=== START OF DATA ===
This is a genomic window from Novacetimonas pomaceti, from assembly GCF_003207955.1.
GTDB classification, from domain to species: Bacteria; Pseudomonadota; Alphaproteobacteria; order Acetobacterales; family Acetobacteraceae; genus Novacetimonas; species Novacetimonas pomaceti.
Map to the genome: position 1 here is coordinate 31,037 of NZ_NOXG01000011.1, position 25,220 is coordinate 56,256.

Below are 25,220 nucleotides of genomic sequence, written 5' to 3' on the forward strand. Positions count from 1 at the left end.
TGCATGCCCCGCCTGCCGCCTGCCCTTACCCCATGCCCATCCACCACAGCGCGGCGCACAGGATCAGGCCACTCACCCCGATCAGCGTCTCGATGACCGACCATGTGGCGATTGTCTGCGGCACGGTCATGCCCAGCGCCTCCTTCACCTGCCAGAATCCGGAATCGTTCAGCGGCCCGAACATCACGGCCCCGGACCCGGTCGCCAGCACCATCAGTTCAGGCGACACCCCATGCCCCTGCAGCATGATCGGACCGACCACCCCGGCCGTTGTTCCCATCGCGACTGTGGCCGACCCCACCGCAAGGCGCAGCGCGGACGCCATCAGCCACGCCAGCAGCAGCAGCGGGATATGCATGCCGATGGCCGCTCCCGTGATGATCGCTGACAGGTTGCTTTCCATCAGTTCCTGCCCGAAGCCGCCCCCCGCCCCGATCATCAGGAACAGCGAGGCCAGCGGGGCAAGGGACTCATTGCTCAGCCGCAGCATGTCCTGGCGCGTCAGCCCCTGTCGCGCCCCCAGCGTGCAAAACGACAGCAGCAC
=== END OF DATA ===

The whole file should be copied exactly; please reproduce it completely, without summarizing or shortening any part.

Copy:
This is a genomic window from Novacetimonas pomaceti, from assembly GCF_003207955.1.
GTDB classification, from domain to species: Bacteria; Pseudomonadota; Alphaproteobacteria; order Acetobacterales; family Acetobacteraceae; genus Novacetimonas; species Novacetimonas pomaceti.
Map to the genome: position 1 here is coordinate 31,037 of NZ_NOXG01000011.1, position 25,220 is coordinate 56,256.

Below are 25,220 nucleotides of genomic sequence, written 5' to 3' on the forward strand. Positions count from 1 at the left end.
TGCATGCCCCGCCTGCCGCCTGCCCTTACCCCATGCCCATCCACCACAGCGCGGCGCACAGGATCAGGCCACTCACCCCGATCAGCGTCTCGATGACCGACCATGTGGCGATTGTCTGCGGCACGGTCATGCCCAGCGCCTCCTTCACCTGCCAGAATCCGGAATCGTTCAGCGGCCCGAACATCACGGCCCCGGACCCGGTCGCCAGCACCATCAGTTCAGGCGACACCCCATGCCCCTGCAGCATGATCGGACCGACCACCCCGGCCGTTGTTCCCATCGCGACTGTGGCCGACCCCACCGCAAGGCGCAGCGCGGACGCCATCAGCCACGCCAGCAGCAGCAGCGGGATATGCATGCCGATGGCCGCTCCCGTGATGATCGCTGACAGGTTGCTTTCCATCAGTTCCTGCCCGAAGCCGCCCCCCGCCCCGATCATCAGGAACAGCGAGGCCAGCGGGGCAAGGGACTCATTGCTCAGCCGCAGCATGTCCTGGCGCGTCAGCCCCTGTCGCGCCCCCAGCGTGCAAAACGACAGCAGCAC